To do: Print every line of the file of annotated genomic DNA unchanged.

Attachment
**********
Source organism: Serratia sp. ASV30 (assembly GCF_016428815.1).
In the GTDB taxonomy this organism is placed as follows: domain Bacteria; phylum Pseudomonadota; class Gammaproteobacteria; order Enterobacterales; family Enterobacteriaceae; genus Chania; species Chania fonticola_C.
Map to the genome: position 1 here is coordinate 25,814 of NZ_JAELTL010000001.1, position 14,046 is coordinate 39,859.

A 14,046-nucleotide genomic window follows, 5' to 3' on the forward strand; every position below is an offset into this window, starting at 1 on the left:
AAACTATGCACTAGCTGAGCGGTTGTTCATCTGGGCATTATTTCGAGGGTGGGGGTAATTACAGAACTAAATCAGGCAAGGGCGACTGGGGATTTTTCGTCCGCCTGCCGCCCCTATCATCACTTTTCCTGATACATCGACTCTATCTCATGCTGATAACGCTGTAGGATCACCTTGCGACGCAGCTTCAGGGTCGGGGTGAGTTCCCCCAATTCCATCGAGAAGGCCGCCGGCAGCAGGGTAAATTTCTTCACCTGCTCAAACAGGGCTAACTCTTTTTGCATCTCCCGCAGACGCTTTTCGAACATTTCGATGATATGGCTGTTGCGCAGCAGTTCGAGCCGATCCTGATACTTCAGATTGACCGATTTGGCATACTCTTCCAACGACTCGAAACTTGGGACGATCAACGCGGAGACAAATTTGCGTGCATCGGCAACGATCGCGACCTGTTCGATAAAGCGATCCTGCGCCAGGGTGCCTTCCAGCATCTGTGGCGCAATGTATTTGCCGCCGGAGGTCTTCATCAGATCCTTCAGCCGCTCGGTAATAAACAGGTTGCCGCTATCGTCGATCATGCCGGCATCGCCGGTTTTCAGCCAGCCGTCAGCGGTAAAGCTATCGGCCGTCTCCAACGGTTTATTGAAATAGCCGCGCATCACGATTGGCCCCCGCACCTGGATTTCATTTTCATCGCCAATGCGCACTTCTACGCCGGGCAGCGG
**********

Source organism: Serratia sp. ASV30 (assembly GCF_016428815.1).
In the GTDB taxonomy this organism is placed as follows: domain Bacteria; phylum Pseudomonadota; class Gammaproteobacteria; order Enterobacterales; family Enterobacteriaceae; genus Chania; species Chania fonticola_C.
Map to the genome: position 1 here is coordinate 25,814 of NZ_JAELTL010000001.1, position 14,046 is coordinate 39,859.

A 14,046-nucleotide genomic window follows, 5' to 3' on the forward strand; every position below is an offset into this window, starting at 1 on the left:
AAACTATGCACTAGCTGAGCGGTTGTTCATCTGGGCATTATTTCGAGGGTGGGGGTAATTACAGAACTAAATCAGGCAAGGGCGACTGGGGATTTTTCGTCCGCCTGCCGCCCCTATCATCACTTTTCCTGATACATCGACTCTATCTCATGCTGATAACGCTGTAGGATCACCTTGCGACGCAGCTTCAGGGTCGGGGTGAGTTCCCCCAATTCCATCGAGAAGGCCGCCGGCAGCAGGGTAAATTTCTTCACCTGCTCAAACAGGGCTAACTCTTTTTGCATCTCCCGCAGACGCTTTTCGAACATTTCGATGATATGGCTGTTGCGCAGCAGTTCGAGCCGATCCTGATACTTCAGATTGACCGATTTGGCATACTCTTCCAACGACTCGAAACTTGGGACGATCAACGCGGAGACAAATTTGCGTGCATCGGCAACGATCGCGACCTGTTCGATAAAGCGATCCTGCGCCAGGGTGCCTTCCAGCATCTGTGGCGCAATGTATTTGCCGCCGGAGGTCTTCATCAGATCCTTCAGCCGCTCGGTAATAAACAGGTTGCCGCTATCGTCGATCATGCCGGCATCGCCGGTTTTCAGCCAGCCGTCAGCGGTAAAGCTATCGGCCGTCTCCAACGGTTTATTGAAATAGCCGCGCATCACGATTGGCCCCCGCACCTGGATTTCATTTTCATCGCCAATGCGCACTTCTACGCCGGGCAGCGG